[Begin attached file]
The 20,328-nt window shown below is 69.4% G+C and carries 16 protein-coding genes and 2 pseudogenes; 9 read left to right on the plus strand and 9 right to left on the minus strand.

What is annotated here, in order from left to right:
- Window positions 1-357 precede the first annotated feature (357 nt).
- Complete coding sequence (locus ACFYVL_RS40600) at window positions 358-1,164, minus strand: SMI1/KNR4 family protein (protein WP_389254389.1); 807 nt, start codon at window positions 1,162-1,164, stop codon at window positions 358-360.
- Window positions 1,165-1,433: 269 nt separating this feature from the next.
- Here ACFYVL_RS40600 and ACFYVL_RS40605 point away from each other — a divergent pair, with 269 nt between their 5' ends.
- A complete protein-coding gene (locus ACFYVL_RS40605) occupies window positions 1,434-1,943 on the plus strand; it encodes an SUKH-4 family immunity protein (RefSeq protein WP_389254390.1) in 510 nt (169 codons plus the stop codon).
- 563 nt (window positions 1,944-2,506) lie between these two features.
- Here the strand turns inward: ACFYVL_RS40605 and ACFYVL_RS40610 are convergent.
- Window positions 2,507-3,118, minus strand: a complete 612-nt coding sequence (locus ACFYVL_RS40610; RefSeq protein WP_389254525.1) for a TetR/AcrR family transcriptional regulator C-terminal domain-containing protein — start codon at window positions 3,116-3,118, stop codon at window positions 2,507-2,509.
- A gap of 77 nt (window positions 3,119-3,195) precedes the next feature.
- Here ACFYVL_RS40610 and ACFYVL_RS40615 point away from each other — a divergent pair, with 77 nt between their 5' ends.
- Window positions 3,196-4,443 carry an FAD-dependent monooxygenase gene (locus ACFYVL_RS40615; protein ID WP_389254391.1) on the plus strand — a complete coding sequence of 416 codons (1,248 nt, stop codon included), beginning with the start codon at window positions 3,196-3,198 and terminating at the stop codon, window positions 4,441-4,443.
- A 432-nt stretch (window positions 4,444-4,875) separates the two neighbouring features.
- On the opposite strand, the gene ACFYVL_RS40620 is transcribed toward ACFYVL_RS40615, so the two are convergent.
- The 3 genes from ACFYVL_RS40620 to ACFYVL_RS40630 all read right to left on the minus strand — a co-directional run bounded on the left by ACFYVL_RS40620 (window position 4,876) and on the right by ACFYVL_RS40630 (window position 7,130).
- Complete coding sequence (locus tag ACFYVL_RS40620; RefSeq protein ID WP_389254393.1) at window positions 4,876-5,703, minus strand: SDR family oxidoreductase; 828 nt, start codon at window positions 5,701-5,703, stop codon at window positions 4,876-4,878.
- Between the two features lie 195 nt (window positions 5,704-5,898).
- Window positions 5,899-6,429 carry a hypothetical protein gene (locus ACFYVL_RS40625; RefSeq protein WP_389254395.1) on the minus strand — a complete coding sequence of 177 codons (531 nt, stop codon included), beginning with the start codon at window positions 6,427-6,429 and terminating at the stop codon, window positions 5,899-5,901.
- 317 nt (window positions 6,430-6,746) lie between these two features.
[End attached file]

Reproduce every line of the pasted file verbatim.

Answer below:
The 20,328-nt window shown below is 69.4% G+C and carries 16 protein-coding genes and 2 pseudogenes; 9 read left to right on the plus strand and 9 right to left on the minus strand.

What is annotated here, in order from left to right:
- Window positions 1-357 precede the first annotated feature (357 nt).
- Complete coding sequence (locus ACFYVL_RS40600) at window positions 358-1,164, minus strand: SMI1/KNR4 family protein (protein WP_389254389.1); 807 nt, start codon at window positions 1,162-1,164, stop codon at window positions 358-360.
- Window positions 1,165-1,433: 269 nt separating this feature from the next.
- Here ACFYVL_RS40600 and ACFYVL_RS40605 point away from each other — a divergent pair, with 269 nt between their 5' ends.
- A complete protein-coding gene (locus ACFYVL_RS40605) occupies window positions 1,434-1,943 on the plus strand; it encodes an SUKH-4 family immunity protein (RefSeq protein WP_389254390.1) in 510 nt (169 codons plus the stop codon).
- 563 nt (window positions 1,944-2,506) lie between these two features.
- Here the strand turns inward: ACFYVL_RS40605 and ACFYVL_RS40610 are convergent.
- Window positions 2,507-3,118, minus strand: a complete 612-nt coding sequence (locus ACFYVL_RS40610; RefSeq protein WP_389254525.1) for a TetR/AcrR family transcriptional regulator C-terminal domain-containing protein — start codon at window positions 3,116-3,118, stop codon at window positions 2,507-2,509.
- A gap of 77 nt (window positions 3,119-3,195) precedes the next feature.
- Here ACFYVL_RS40610 and ACFYVL_RS40615 point away from each other — a divergent pair, with 77 nt between their 5' ends.
- Window positions 3,196-4,443 carry an FAD-dependent monooxygenase gene (locus ACFYVL_RS40615; protein ID WP_389254391.1) on the plus strand — a complete coding sequence of 416 codons (1,248 nt, stop codon included), beginning with the start codon at window positions 3,196-3,198 and terminating at the stop codon, window positions 4,441-4,443.
- A 432-nt stretch (window positions 4,444-4,875) separates the two neighbouring features.
- On the opposite strand, the gene ACFYVL_RS40620 is transcribed toward ACFYVL_RS40615, so the two are convergent.
- The 3 genes from ACFYVL_RS40620 to ACFYVL_RS40630 all read right to left on the minus strand — a co-directional run bounded on the left by ACFYVL_RS40620 (window position 4,876) and on the right by ACFYVL_RS40630 (window position 7,130).
- Complete coding sequence (locus tag ACFYVL_RS40620; RefSeq protein ID WP_389254393.1) at window positions 4,876-5,703, minus strand: SDR family oxidoreductase; 828 nt, start codon at window positions 5,701-5,703, stop codon at window positions 4,876-4,878.
- Between the two features lie 195 nt (window positions 5,704-5,898).
- Window positions 5,899-6,429 carry a hypothetical protein gene (locus ACFYVL_RS40625; RefSeq protein WP_389254395.1) on the minus strand — a complete coding sequence of 177 codons (531 nt, stop codon included), beginning with the start codon at window positions 6,427-6,429 and terminating at the stop codon, window positions 5,899-5,901.
- 317 nt (window positions 6,430-6,746) lie between these two features.